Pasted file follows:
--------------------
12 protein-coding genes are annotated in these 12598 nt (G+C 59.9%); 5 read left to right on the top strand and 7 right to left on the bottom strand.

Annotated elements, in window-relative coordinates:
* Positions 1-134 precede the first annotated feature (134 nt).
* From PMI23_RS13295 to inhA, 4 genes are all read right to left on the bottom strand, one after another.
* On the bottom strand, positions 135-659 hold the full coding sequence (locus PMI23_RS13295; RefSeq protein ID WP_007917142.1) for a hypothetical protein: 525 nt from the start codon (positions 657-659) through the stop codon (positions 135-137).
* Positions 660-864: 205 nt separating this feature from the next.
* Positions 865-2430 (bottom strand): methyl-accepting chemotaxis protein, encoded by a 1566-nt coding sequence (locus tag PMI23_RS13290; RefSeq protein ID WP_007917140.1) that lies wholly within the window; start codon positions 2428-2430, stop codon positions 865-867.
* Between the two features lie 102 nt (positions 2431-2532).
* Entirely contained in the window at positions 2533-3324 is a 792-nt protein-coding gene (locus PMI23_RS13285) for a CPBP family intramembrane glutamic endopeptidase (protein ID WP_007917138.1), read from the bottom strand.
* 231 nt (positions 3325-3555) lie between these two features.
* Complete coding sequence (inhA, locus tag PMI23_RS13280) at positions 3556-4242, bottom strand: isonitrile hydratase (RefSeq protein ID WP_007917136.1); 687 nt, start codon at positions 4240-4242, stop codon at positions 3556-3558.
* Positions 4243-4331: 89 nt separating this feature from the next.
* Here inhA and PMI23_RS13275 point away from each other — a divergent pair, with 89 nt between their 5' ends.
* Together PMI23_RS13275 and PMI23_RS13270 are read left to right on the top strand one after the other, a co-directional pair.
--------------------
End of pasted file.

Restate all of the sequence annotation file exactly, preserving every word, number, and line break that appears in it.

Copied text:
12 protein-coding genes are annotated in these 12598 nt (G+C 59.9%); 5 read left to right on the top strand and 7 right to left on the bottom strand.

Annotated elements, in window-relative coordinates:
* Positions 1-134 precede the first annotated feature (134 nt).
* From PMI23_RS13295 to inhA, 4 genes are all read right to left on the bottom strand, one after another.
* On the bottom strand, positions 135-659 hold the full coding sequence (locus PMI23_RS13295; RefSeq protein ID WP_007917142.1) for a hypothetical protein: 525 nt from the start codon (positions 657-659) through the stop codon (positions 135-137).
* Positions 660-864: 205 nt separating this feature from the next.
* Positions 865-2430 (bottom strand): methyl-accepting chemotaxis protein, encoded by a 1566-nt coding sequence (locus tag PMI23_RS13290; RefSeq protein ID WP_007917140.1) that lies wholly within the window; start codon positions 2428-2430, stop codon positions 865-867.
* Between the two features lie 102 nt (positions 2431-2532).
* Entirely contained in the window at positions 2533-3324 is a 792-nt protein-coding gene (locus PMI23_RS13285) for a CPBP family intramembrane glutamic endopeptidase (protein ID WP_007917138.1), read from the bottom strand.
* 231 nt (positions 3325-3555) lie between these two features.
* Complete coding sequence (inhA, locus tag PMI23_RS13280) at positions 3556-4242, bottom strand: isonitrile hydratase (RefSeq protein ID WP_007917136.1); 687 nt, start codon at positions 4240-4242, stop codon at positions 3556-3558.
* Positions 4243-4331: 89 nt separating this feature from the next.
* Here inhA and PMI23_RS13275 point away from each other — a divergent pair, with 89 nt between their 5' ends.
* Together PMI23_RS13275 and PMI23_RS13270 are read left to right on the top strand one after the other, a co-directional pair.